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    It is just a buffer stage, so that the oscillator frequency won't be affected as it would be if the first Schmitt was also trying to drive a low-impedance load.
     
  6. lrjaj0000

    lrjaj0000 New Member

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    Hi,
    Sorry I did not really understand, can you explain me in detail please?
     
  7. alec_t

    alec_t Well-Known Member Most Helpful Member

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    The first Schmitt inverter has a finite output resistance (say 200 ohm) so can only source or sink a finite current. If you try driving a low-impedance load with that Schmitt then the load draws part of that current, so the remaining current available for charging the timing capacitor is reduced, the cap takes longer to charge and the oscillator frequency is reduced. If, instead, the 'load' at the first Schmitt output is just the input resistance (which is extremely high for a CMOS device) of a second Schmitt then the oscillator frequency is unaffected.
     
  8. lrjaj0000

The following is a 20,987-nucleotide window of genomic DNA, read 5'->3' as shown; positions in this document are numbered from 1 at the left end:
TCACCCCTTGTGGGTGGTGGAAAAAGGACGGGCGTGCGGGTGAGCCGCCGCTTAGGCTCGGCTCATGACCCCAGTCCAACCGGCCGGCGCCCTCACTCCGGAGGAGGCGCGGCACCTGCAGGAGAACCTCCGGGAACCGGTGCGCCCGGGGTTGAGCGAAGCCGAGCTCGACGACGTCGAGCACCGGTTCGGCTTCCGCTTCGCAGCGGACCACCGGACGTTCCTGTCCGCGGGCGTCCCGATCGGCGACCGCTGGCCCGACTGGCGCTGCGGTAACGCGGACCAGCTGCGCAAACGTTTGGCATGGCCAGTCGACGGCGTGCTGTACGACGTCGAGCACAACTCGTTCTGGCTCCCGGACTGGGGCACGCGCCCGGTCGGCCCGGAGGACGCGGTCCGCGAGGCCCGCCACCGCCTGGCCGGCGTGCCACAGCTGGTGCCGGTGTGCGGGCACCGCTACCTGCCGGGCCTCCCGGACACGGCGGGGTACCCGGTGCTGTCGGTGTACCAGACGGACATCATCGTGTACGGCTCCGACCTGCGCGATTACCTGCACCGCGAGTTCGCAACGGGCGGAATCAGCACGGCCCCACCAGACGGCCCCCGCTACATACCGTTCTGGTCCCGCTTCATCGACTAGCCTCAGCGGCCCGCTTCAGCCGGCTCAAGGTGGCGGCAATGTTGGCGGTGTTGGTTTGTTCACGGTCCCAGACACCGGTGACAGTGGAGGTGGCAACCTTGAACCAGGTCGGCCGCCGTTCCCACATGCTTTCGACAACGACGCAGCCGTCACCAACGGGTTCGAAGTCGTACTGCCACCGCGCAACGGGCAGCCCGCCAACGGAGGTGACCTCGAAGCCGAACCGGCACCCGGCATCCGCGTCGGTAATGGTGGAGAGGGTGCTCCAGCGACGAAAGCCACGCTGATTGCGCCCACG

lrjaj0000 New Member

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    Hi,
    I'd like to use as a schmitt-trigger as ring oscillator, when I simulate the circuit I get more tension than 3.3 v, can someone tell me why please?
     

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  9. alec_t

    alec_t Well-Known Member Most Helpful Member

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    The transmission line inductance generates voltage spikes (~25V) which are over-driving the Schmitt gate input and affecting the gate output. Connect the gate input to both rails by reverse-biased diodes and see the difference.
     
  10. lrjaj0000

    lrjaj0000 New Member

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    HI,
    it s works thanks :)
    can you please tell me how works the transmission line inductance .
    I do not know why the outer ring to ground??
     
  11. alec_t

    alec_t Well-Known Member Most Helpful Member

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    Google 'transmission line theory'.